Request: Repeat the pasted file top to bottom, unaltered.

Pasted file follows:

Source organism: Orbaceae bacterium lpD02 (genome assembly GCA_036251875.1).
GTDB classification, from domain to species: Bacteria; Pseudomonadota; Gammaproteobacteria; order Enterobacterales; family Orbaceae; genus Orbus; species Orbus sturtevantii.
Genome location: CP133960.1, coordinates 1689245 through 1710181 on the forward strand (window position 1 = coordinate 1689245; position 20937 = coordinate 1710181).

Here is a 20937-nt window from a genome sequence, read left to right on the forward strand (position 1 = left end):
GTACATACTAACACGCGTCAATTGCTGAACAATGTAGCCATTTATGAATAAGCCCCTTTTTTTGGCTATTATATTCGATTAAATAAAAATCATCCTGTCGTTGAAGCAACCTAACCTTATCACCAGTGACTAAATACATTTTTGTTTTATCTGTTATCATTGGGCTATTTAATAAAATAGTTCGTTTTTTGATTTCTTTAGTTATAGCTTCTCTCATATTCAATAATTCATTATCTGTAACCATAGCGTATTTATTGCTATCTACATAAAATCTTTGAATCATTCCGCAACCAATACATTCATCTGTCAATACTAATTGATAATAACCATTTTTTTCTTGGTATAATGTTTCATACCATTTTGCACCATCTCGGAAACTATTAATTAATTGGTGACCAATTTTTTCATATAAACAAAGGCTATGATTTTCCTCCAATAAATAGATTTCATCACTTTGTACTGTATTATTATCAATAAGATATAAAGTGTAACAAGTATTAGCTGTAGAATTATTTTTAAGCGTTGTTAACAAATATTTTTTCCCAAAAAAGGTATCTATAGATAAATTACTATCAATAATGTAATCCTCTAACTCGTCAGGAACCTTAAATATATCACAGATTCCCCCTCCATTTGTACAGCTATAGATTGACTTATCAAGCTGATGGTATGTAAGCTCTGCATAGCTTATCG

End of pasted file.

Source organism: Orbaceae bacterium lpD02 (genome assembly GCA_036251875.1).
GTDB classification, from domain to species: Bacteria; Pseudomonadota; Gammaproteobacteria; order Enterobacterales; family Orbaceae; genus Orbus; species Orbus sturtevantii.
Genome location: CP133960.1, coordinates 1689245 through 1710181 on the forward strand (window position 1 = coordinate 1689245; position 20937 = coordinate 1710181).

Here is a 20937-nt window from a genome sequence, read left to right on the forward strand (position 1 = left end):
GTACATACTAACACGCGTCAATTGCTGAACAATGTAGCCATTTATGAATAAGCCCCTTTTTTTGGCTATTATATTCGATTAAATAAAAATCATCCTGTCGTTGAAGCAACCTAACCTTATCACCAGTGACTAAATACATTTTTGTTTTATCTGTTATCATTGGGCTATTTAATAAAATAGTTCGTTTTTTGATTTCTTTAGTTATAGCTTCTCTCATATTCAATAATTCATTATCTGTAACCATAGCGTATTTATTGCTATCTACATAAAATCTTTGAATCATTCCGCAACCAATACATTCATCTGTCAATACTAATTGATAATAACCATTTTTTTCTTGGTATAATGTTTCATACCATTTTGCACCATCTCGGAAACTATTAATTAATTGGTGACCAATTTTTTCATATAAACAAAGGCTATGATTTTCCTCCAATAAATAGATTTCATCACTTTGTACTGTATTATTATCAATAAGATATAAAGTGTAACAAGTATTAGCTGTAGAATTATTTTTAAGCGTTGTTAACAAATATTTTTTCCCAAAAAAGGTATCTATAGATAAATTACTATCAATAATGTAATCCTCTAACTCGTCAGGAACCTTAAATATATCACAGATTCCCCCTCCATTTGTACAGCTATAGATTGACTTATCAAGCTGATGGTATGTAAGCTCTGCATAGCTTATCG